In a break in the entertainment, which later included impro-theatre and more music, the 16 newly qualified pedagogic-therapeutic-conductors (PTKs) received their certificates in an emotional ceremony. It was mentioned by one of the conductors who teaches on this course that another 16 links have been added to the chain which is uniting Conductive Education throughout Germany. This is almost as many PTK’s finishing the course this year as there are conductors in what is probably the biggest centre offering Conductive Education in Germany, Fortschritt Verein, Starnberg.
On Saturday there were even more people present at the congress and I met up with many old friends and acquaintances, I was able to put faces to many names I have heard regularly in connection with Conductive Education over the years and introduce myself to some of these.
One of my greatest pleasures was meeting Simon von Quadt, he had been one of the German children attending the Petö Institute when I was training there and here he was at twenty-three presenting us with a picture of his own conductive upbringing at the congress, alongside his dad, Peter, who founded the first and biggest parent-initiated centre in Germany, in 1994. This absolutely charming, trilingual young man was an inspiration to us all, he showed us what a true conductive upbringing could do and not only had he attended conductive groups at the Institute in Budapest he had learnt fluent English and Hungarian. We got together after his presentation and hatched some plans for the future.
I met many people from other centres where I have worked in Germany and parents of children I knew in Hungary. One conductor suddenly appeared beside me who had been a student with me in the spina bifida group at the Petö Institute in 1989 and we hadn’t seen each other since. We recognised each other instantly.
I was introduced to Professor Karin Weber who in my opinion is the most elegant and most sophisticated person involved in Conductive Education in Germany. I also reintroduced myself to Helga Keil, having last seen her at her institute in Vienna in 1992, which is too long ago for either of us to remember each other, and I was really pleased to meet her colleague Bettina Tauscher.
I met Anita Tatlow from Ireland/Hong Kong and discussed ideas with her for the next World Congress in 2010 and I met for the second time Dr Franz Schaffhauser and got to know his charming wife with whom I practised my Hungarian in readiness for next week’s visit to Hungary!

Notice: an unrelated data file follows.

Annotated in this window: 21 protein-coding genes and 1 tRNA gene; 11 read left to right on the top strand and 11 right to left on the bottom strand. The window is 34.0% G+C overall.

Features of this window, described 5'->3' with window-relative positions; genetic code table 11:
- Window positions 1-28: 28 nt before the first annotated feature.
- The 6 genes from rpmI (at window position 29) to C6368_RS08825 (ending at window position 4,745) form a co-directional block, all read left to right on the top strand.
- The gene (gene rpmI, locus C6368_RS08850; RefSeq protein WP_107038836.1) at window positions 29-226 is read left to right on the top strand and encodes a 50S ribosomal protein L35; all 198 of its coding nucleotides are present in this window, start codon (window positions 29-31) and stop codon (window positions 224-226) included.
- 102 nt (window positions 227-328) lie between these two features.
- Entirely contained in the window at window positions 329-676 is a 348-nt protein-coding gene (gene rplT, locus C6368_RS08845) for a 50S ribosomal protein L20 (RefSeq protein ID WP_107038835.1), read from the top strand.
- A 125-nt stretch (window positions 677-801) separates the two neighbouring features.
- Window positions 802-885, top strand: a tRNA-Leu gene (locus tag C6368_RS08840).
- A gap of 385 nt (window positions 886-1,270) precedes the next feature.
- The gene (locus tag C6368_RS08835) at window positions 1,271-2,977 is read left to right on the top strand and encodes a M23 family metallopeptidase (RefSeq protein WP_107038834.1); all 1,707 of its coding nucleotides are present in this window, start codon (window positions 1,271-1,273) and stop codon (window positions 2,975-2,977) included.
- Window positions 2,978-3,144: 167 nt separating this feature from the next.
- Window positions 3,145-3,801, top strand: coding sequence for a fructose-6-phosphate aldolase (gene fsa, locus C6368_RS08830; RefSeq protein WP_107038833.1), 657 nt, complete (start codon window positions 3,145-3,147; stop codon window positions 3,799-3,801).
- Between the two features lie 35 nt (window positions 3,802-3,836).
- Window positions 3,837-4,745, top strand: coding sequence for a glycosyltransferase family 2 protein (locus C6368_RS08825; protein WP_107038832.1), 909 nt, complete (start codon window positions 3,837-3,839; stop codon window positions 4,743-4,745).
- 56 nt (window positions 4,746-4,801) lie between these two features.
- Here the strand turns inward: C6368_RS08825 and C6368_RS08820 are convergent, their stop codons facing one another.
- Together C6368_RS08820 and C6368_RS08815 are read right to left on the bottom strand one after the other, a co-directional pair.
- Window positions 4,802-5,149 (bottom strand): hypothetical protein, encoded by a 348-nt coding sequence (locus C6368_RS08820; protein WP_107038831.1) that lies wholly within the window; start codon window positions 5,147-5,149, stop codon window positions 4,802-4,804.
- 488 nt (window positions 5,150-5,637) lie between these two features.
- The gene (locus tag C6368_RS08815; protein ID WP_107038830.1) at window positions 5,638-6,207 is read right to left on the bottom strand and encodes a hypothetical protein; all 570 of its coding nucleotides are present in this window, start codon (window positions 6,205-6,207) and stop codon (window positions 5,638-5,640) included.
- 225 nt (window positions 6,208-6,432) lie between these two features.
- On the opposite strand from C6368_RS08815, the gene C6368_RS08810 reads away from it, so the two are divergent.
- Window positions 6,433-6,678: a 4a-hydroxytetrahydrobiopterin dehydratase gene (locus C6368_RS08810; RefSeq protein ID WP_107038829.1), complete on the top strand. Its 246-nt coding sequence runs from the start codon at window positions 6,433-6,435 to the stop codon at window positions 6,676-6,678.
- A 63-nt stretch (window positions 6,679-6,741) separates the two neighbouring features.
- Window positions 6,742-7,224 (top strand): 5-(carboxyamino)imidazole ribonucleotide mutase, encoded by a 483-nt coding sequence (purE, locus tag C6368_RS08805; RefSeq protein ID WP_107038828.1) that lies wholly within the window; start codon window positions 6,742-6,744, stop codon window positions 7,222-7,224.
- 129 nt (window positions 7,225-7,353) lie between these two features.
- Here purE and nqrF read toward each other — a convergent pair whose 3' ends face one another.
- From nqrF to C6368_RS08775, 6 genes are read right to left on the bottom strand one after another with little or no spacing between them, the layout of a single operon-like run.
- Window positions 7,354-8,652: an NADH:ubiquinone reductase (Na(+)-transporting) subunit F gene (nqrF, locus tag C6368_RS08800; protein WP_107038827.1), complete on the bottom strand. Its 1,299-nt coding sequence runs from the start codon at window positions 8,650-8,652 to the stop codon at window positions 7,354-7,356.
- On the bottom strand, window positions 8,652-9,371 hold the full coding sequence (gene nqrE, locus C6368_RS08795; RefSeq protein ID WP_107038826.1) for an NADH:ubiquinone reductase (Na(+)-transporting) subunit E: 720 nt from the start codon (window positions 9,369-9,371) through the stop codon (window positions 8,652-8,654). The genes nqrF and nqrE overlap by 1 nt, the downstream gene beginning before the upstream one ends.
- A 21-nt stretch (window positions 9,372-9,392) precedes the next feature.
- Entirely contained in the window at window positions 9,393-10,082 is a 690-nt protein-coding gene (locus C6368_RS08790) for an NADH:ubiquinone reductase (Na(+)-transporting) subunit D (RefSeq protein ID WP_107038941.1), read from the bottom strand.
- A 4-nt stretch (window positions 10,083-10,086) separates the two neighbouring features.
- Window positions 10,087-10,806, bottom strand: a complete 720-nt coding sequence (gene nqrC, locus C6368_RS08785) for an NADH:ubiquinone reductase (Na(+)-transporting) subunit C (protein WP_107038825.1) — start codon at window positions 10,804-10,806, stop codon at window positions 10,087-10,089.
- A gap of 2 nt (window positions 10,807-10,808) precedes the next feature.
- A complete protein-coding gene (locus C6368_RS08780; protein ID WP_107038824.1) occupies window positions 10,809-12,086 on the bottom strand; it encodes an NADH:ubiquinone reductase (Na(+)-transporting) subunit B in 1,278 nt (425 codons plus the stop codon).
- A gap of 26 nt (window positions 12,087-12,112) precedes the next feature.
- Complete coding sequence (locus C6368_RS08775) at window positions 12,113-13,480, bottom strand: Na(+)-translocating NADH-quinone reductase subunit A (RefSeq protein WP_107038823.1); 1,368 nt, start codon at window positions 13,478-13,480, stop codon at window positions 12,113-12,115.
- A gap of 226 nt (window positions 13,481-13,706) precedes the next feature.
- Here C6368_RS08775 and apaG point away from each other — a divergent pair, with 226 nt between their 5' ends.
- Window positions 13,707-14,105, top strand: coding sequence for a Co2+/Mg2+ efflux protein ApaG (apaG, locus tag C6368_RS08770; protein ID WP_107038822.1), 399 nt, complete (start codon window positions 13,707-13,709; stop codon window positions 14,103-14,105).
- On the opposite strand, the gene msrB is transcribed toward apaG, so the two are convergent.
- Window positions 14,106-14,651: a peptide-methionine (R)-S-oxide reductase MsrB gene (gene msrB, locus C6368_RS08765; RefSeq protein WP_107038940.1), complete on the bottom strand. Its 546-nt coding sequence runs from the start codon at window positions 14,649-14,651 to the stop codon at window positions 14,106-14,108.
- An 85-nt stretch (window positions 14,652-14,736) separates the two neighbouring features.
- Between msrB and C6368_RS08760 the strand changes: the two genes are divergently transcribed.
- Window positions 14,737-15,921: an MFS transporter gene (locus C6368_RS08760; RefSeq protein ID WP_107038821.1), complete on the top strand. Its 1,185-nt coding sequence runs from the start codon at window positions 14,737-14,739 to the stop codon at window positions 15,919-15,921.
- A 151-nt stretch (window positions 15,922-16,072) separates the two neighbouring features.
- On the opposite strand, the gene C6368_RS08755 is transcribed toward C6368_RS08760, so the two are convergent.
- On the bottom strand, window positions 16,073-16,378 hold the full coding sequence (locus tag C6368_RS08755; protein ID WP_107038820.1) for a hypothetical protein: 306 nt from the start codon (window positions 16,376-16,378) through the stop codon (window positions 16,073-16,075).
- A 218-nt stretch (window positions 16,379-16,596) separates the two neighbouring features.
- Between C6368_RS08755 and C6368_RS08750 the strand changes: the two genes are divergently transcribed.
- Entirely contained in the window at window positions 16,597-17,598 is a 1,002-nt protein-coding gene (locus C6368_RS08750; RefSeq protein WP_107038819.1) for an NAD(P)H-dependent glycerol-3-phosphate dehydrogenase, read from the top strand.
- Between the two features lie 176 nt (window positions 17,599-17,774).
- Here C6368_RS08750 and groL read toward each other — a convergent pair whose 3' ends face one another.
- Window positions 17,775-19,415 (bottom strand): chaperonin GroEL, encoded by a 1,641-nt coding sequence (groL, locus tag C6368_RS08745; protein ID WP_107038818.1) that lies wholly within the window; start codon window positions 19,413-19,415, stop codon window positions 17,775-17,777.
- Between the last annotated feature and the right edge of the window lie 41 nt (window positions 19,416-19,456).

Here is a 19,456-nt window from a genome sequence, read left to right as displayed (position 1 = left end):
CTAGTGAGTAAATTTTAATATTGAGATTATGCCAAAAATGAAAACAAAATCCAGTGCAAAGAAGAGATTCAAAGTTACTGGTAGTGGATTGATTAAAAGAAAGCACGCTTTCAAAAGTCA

I enjoyed having time to chat socially with my colleagues from Würzburg, where I have been working regularly this year with the aim to set up regular adults, groups.
On Saturday evening those of us who were staying until Sunday to take part in the various meetings all met for a social evening in a restaurant in the city where, in a smaller group, we had the chance to get to know each other a bit better and relax after the hectic programme of the past two days. We ate and drank and made merry but unfortunately there was no Unicum on offer.
The highlight of the weekend, well actually the icing on the cake, was spending three whole days with my friend and colleague Raphaela Roß, we chatted and giggled like teenagers in our free moments, discussed our work and our plans for the future and during the breaks we critically discussed the presentations that we had just heard. Raphaela was the first German to train to be a conductor at the National Institute for Conductive Education in Birmingham and is the only German conductor working in Germany at the moment. At the meeting of the association for conductors Raphaela was voted on to the committee of the the European Conductors Assocation which has representatives from Germany, Austria, and Sweden and England.
Dr A. Kuhnemann
Bundesverband Verband der in Deutschland tätigen KonduktorInnen e.V
Professor Karin Weber
National Institute for Conductive Education